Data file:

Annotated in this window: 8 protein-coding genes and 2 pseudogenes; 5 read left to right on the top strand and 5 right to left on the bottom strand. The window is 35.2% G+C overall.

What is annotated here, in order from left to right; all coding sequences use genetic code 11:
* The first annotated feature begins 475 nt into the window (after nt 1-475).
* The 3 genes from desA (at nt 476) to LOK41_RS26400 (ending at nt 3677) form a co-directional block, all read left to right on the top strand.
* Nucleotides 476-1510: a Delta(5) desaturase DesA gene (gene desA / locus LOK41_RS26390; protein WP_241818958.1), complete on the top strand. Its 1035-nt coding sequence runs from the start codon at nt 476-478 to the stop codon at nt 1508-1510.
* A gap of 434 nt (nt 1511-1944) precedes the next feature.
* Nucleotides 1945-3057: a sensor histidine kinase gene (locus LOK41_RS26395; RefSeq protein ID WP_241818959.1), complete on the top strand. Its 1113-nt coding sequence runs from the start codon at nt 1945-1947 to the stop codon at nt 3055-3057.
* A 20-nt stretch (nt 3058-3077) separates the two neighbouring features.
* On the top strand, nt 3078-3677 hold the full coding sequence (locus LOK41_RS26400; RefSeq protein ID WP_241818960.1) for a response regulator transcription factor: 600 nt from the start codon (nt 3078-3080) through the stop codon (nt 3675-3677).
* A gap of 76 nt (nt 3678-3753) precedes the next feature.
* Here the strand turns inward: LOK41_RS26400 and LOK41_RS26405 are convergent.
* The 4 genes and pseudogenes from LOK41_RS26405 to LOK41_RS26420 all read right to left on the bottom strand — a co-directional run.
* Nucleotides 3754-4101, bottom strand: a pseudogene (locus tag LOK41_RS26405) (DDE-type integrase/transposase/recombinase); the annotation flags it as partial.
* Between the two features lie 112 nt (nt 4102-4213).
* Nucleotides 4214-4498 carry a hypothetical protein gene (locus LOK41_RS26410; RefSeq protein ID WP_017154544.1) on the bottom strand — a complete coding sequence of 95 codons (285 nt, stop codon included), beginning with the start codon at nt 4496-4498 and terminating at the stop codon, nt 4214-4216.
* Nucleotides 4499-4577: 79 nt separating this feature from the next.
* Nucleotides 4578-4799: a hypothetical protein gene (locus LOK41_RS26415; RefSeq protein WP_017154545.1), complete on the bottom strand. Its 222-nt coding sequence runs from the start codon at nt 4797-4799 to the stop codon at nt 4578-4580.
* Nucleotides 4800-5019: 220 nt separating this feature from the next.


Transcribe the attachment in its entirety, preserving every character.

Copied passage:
Annotated in this window: 8 protein-coding genes and 2 pseudogenes; 5 read left to right on the top strand and 5 right to left on the bottom strand. The window is 35.2% G+C overall.

What is annotated here, in order from left to right; all coding sequences use genetic code 11:
* The first annotated feature begins 475 nt into the window (after nt 1-475).
* The 3 genes from desA (at nt 476) to LOK41_RS26400 (ending at nt 3677) form a co-directional block, all read left to right on the top strand.
* Nucleotides 476-1510: a Delta(5) desaturase DesA gene (gene desA / locus LOK41_RS26390; protein WP_241818958.1), complete on the top strand. Its 1035-nt coding sequence runs from the start codon at nt 476-478 to the stop codon at nt 1508-1510.
* A gap of 434 nt (nt 1511-1944) precedes the next feature.
* Nucleotides 1945-3057: a sensor histidine kinase gene (locus LOK41_RS26395; RefSeq protein ID WP_241818959.1), complete on the top strand. Its 1113-nt coding sequence runs from the start codon at nt 1945-1947 to the stop codon at nt 3055-3057.
* A 20-nt stretch (nt 3058-3077) separates the two neighbouring features.
* On the top strand, nt 3078-3677 hold the full coding sequence (locus LOK41_RS26400; RefSeq protein ID WP_241818960.1) for a response regulator transcription factor: 600 nt from the start codon (nt 3078-3080) through the stop codon (nt 3675-3677).
* A gap of 76 nt (nt 3678-3753) precedes the next feature.
* Here the strand turns inward: LOK41_RS26400 and LOK41_RS26405 are convergent.
* The 4 genes and pseudogenes from LOK41_RS26405 to LOK41_RS26420 all read right to left on the bottom strand — a co-directional run.
* Nucleotides 3754-4101, bottom strand: a pseudogene (locus tag LOK41_RS26405) (DDE-type integrase/transposase/recombinase); the annotation flags it as partial.
* Between the two features lie 112 nt (nt 4102-4213).
* Nucleotides 4214-4498 carry a hypothetical protein gene (locus LOK41_RS26410; RefSeq protein ID WP_017154544.1) on the bottom strand — a complete coding sequence of 95 codons (285 nt, stop codon included), beginning with the start codon at nt 4496-4498 and terminating at the stop codon, nt 4214-4216.
* Nucleotides 4499-4577: 79 nt separating this feature from the next.
* Nucleotides 4578-4799: a hypothetical protein gene (locus LOK41_RS26415; RefSeq protein WP_017154545.1), complete on the bottom strand. Its 222-nt coding sequence runs from the start codon at nt 4797-4799 to the stop codon at nt 4578-4580.
* Nucleotides 4800-5019: 220 nt separating this feature from the next.